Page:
Several international aid organizations are drawing up plans to withdraw from Afghanistan, worried about the ability of Afghan security forces to protect their staffs, potentially taking with them billions of dollars in development cash as well as jobs for ordinary Afghans. President Karzai's decree makes exceptions for foreign embassies and military bases, but not aid groups.
Western officials warned Mr. Karzai in the Sunday meeting that the cash these development organizations manage will not start flowing directly to the Afghan government if they leave, said people familiar with the discussion.
Some officials are worried that Mr. Karzai, whose government is fraught with corruption, is planning to get control of more of the aid money if these groups leave the country.
Mr. Karzai said he plans to move ahead with the private-security ban, which he outlined in August, setting a four-month implementation deadline. "The government of Afghanistan is [determined] to disband the private security companies and therefore asks our international partners for practical and sincere cooperation," Mr. Karzai said Sunday's meeting, according to a statement from his office.
The Afghan president has accused private security companies of causing civilian casualties and of corruption. He asked the international delegation that visited him Sunday to provide a list of the big development projects that need security, according to the statement.
"This is a non-starter," said a Western official familiar with Sunday's meeting. "Trying to select or single out individual projects is not a solution… The decree will have fairly catastrophic consequences for development and progress in Afghanistan."
The U.S.'s commander of coalition forces, Gen. David Petraeus, met with Mr. Karzai Sunday, as did the top United Nations representative to Afghanistan, Steffan di Mistura, and the U.S. ambassador to Kabul, Karl Eikenberry, among others.
Although the international delegation expressed their support for Mr. Karzai's ban, they asked that exceptions be made for aid and development groups. U.S. government and NATO officials concede that using private security firms isn't optimal, either.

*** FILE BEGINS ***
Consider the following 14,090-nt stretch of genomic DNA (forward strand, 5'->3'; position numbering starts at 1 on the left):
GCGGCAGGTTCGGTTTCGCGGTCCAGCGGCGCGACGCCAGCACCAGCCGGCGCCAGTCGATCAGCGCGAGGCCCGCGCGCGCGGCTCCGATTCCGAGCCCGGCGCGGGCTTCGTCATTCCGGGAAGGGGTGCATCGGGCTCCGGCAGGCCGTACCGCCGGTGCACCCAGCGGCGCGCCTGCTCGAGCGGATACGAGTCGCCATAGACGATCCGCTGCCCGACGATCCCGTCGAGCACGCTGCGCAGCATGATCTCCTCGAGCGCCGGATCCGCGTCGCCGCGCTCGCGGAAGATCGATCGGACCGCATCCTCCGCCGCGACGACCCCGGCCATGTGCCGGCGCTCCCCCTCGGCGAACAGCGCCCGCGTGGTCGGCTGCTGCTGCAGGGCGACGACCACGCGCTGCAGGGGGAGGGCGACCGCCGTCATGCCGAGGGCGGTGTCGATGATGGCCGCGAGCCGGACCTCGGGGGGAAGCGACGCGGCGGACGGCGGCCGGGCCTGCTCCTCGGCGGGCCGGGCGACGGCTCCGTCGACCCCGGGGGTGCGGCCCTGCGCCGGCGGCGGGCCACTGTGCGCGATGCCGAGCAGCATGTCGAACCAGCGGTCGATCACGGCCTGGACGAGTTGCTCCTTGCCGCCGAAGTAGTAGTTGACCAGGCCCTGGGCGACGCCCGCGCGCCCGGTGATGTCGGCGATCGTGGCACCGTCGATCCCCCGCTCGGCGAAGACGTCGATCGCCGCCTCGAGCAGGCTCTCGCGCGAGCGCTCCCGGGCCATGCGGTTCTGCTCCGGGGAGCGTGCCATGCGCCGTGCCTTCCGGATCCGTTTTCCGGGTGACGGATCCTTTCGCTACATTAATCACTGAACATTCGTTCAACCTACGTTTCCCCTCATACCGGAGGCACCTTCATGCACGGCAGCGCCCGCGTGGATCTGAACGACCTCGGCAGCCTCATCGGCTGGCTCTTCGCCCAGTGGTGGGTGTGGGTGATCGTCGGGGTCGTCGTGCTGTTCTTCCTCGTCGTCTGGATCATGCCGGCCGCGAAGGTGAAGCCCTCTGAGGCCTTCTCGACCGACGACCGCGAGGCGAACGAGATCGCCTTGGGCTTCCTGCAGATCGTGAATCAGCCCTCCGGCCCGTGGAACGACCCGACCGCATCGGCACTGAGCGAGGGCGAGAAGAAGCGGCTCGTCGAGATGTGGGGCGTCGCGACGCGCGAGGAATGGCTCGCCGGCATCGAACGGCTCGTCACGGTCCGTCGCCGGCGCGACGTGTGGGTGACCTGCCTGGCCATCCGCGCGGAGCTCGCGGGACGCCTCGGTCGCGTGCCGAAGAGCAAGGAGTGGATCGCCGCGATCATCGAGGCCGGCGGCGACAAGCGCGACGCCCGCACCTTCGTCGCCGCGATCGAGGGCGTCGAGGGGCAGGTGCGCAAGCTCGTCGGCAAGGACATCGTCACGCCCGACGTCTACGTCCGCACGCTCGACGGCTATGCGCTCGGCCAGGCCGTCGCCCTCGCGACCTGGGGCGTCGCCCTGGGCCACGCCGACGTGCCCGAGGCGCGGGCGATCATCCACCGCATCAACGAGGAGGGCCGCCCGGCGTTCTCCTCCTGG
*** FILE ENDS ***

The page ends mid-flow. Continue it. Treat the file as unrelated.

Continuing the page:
Still, doubts remain about whether Afghan security forces can step in to fill the gap that the ban will create. They are already stretched thin, battling an insurgency that is proving resilient and spreading throughout the country.
This year has been the deadliest for NATO forces since the start of the nine-year war, with at least 599 soldiers killed so far, according to icasualties.org, an independent monitoring group.
Afghanistan's ministry of interior says its forces are capable of keeping aid organizations secure and will provide police from a special department to protect these groups for a fee, said Zemarai Besharay, the ministry's spokesman.
"Why not have the money paid to private security companies go to the ministry of interior?" Mr. Besharay said.
The ministry's plan is adding to concern among Western officials that the Afghan government is hoping that the ban on private security companies will be lucrative for the government. Western officials have told the government that the money the organizations spend on private security companies won't be directed to the Afghan police.
Spokesmen for Mr. Karzai couldn't be reached for comment Sunday.
In a separate development, four insurgents dressed in police and women's clothing stormed a U.N. compound in western Herat province, killing at least two Afghan security guards but failing to kill or injure any of the international aid workers, according to a U.N. statement.
The insurgents blew up a car packed with explosives, blowing open the gate to the U.N. compound before the insurgents entered the building. The Afghan police responded to the attack and fought off insurgents.
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